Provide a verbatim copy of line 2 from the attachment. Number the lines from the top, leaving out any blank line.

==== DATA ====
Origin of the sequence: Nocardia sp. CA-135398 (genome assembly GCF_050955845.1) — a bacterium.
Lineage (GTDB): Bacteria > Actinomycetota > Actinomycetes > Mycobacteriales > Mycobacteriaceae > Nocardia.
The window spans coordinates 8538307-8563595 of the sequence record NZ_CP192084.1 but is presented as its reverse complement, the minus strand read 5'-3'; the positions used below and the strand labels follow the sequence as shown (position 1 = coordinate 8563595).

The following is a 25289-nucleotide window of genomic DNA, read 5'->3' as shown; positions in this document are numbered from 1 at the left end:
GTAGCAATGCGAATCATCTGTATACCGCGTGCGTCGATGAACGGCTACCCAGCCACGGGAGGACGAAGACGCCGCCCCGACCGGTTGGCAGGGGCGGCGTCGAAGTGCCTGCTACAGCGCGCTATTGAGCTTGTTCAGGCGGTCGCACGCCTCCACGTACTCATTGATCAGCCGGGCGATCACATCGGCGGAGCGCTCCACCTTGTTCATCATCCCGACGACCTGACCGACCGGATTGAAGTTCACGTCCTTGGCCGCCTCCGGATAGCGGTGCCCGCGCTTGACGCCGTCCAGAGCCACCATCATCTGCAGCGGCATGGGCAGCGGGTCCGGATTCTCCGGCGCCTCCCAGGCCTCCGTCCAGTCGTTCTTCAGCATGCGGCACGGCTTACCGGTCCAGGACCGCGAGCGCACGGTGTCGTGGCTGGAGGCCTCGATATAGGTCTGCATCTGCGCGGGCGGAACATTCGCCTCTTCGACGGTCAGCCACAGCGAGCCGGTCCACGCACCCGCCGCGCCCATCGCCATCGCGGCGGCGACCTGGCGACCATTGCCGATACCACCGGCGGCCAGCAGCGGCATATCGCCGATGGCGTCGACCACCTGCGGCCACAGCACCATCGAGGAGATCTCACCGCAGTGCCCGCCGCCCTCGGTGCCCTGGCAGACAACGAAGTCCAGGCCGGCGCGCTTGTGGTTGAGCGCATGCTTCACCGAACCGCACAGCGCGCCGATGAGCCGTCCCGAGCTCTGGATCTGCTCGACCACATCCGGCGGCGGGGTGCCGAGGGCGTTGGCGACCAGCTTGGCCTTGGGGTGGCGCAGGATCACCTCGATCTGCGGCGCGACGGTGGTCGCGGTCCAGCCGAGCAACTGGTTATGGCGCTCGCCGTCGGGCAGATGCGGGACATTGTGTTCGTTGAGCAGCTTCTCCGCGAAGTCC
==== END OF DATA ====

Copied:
Lineage (GTDB): Bacteria > Actinomycetota > Actinomycetes > Mycobacteriales > Mycobacteriaceae > Nocardia.